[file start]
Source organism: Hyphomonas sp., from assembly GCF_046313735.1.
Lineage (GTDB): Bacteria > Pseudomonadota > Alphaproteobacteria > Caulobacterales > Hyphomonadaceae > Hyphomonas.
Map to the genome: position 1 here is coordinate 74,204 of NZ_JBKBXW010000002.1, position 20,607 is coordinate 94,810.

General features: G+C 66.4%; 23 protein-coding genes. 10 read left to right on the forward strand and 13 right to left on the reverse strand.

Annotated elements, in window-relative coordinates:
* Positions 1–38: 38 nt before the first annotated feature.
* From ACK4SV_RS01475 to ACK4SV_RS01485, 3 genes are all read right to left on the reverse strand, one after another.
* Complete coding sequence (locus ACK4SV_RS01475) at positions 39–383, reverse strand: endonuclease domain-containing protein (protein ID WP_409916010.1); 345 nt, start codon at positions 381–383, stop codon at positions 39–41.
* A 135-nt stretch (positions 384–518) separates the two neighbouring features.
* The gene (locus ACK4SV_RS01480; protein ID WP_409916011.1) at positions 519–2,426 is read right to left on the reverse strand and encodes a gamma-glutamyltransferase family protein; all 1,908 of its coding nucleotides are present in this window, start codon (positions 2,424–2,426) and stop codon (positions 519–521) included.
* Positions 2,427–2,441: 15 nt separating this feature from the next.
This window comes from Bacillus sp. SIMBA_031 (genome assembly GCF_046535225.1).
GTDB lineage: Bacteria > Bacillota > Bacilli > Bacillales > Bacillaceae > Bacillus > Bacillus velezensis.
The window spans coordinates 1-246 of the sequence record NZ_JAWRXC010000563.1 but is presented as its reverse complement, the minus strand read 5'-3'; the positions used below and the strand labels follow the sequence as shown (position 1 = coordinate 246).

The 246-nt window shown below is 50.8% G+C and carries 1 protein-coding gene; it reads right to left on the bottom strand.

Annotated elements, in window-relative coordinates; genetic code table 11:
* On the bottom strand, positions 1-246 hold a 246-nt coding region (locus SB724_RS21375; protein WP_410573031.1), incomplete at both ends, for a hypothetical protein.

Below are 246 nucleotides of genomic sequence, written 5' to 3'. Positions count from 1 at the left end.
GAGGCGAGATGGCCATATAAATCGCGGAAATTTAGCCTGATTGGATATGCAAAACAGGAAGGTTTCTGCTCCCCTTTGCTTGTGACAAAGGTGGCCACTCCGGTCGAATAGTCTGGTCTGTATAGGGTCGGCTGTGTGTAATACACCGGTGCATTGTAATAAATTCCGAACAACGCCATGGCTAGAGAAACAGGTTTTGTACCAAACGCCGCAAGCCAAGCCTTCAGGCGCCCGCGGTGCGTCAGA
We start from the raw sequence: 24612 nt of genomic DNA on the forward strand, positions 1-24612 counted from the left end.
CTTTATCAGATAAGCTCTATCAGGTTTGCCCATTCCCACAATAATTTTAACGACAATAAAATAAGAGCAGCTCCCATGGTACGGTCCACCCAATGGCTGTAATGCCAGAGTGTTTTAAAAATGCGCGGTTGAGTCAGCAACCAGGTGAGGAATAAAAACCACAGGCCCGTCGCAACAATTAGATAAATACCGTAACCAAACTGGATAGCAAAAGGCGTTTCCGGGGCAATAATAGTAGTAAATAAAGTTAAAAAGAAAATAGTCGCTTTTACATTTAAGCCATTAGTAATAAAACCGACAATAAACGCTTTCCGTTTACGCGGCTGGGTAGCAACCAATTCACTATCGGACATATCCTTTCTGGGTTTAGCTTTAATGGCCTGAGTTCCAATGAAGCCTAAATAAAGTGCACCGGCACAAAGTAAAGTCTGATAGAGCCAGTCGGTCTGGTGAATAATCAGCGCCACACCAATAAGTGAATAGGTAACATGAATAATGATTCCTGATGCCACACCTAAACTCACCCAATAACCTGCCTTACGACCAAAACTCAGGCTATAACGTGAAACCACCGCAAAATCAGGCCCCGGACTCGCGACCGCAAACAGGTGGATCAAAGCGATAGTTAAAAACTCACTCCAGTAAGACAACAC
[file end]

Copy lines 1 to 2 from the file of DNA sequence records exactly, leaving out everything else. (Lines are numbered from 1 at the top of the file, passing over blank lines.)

Source organism: Hyphomonas sp., from assembly GCF_046313735.1.
Lineage (GTDB): Bacteria > Pseudomonadota > Alphaproteobacteria > Caulobacterales > Hyphomonadaceae > Hyphomonas.